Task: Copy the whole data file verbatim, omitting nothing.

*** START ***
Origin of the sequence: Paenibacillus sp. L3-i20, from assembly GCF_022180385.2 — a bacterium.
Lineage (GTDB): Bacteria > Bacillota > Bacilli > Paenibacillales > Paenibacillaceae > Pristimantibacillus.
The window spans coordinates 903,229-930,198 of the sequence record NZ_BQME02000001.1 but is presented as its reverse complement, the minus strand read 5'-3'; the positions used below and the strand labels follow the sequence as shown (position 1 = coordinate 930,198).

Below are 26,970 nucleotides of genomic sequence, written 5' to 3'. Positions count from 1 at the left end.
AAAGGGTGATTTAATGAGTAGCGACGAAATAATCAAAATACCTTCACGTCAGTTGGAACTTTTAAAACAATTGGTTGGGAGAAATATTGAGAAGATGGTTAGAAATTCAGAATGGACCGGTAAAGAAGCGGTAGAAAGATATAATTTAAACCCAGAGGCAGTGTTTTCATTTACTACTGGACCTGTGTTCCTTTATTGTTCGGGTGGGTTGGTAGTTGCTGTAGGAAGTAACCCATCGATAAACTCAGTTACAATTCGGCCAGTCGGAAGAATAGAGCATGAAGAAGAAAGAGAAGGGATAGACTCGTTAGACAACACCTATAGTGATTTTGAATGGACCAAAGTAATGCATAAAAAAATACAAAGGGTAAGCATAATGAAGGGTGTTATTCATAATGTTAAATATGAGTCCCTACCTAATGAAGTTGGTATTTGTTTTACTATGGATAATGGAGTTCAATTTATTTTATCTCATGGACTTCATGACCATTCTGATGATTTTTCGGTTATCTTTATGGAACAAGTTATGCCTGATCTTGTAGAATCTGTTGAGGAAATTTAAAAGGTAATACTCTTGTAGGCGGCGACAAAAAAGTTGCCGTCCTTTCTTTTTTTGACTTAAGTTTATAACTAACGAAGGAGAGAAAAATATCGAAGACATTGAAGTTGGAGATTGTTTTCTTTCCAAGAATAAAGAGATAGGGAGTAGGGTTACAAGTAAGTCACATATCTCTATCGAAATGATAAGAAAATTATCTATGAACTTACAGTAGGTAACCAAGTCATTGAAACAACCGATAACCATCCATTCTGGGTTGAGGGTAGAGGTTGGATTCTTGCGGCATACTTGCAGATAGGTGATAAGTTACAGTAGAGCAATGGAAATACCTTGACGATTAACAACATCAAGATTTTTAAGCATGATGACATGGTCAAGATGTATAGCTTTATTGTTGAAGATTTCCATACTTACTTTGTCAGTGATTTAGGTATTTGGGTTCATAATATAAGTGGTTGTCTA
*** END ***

Origin of the sequence: Paenibacillus sp. L3-i20, from assembly GCF_022180385.2 — a bacterium.
Lineage (GTDB): Bacteria > Bacillota > Bacilli > Paenibacillales > Paenibacillaceae > Pristimantibacillus.
The window spans coordinates 903,229-930,198 of the sequence record NZ_BQME02000001.1 but is presented as its reverse complement, the minus strand read 5'-3'; the positions used below and the strand labels follow the sequence as shown (position 1 = coordinate 930,198).

Below are 26,970 nucleotides of genomic sequence, written 5' to 3'. Positions count from 1 at the left end.
AAAGGGTGATTTAATGAGTAGCGACGAAATAATCAAAATACCTTCACGTCAGTTGGAACTTTTAAAACAATTGGTTGGGAGAAATATTGAGAAGATGGTTAGAAATTCAGAATGGACCGGTAAAGAAGCGGTAGAAAGATATAATTTAAACCCAGAGGCAGTGTTTTCATTTACTACTGGACCTGTGTTCCTTTATTGTTCGGGTGGGTTGGTAGTTGCTGTAGGAAGTAACCCATCGATAAACTCAGTTACAATTCGGCCAGTCGGAAGAATAGAGCATGAAGAAGAAAGAGAAGGGATAGACTCGTTAGACAACACCTATAGTGATTTTGAATGGACCAAAGTAATGCATAAAAAAATACAAAGGGTAAGCATAATGAAGGGTGTTATTCATAATGTTAAATATGAGTCCCTACCTAATGAAGTTGGTATTTGTTTTACTATGGATAATGGAGTTCAATTTATTTTATCTCATGGACTTCATGACCATTCTGATGATTTTTCGGTTATCTTTATGGAACAAGTTATGCCTGATCTTGTAGAATCTGTTGAGGAAATTTAAAAGGTAATACTCTTGTAGGCGGCGACAAAAAAGTTGCCGTCCTTTCTTTTTTTGACTTAAGTTTATAACTAACGAAGGAGAGAAAAATATCGAAGACATTGAAGTTGGAGATTGTTTTCTTTCCAAGAATAAAGAGATAGGGAGTAGGGTTACAAGTAAGTCACATATCTCTATCGAAATGATAAGAAAATTATCTATGAACTTACAGTAGGTAACCAAGTCATTGAAACAACCGATAACCATCCATTCTGGGTTGAGGGTAGAGGTTGGATTCTTGCGGCATACTTGCAGATAGGTGATAAGTTACAGTAGAGCAATGGAAATACCTTGACGATTAACAACATCAAGATTTTTAAGCATGATGACATGGTCAAGATGTATAGCTTTATTGTTGAAGATTTCCATACTTACTTTGTCAGTGATTTAGGTATTTGGGTTCATAATATAAGTGGTTGTCTA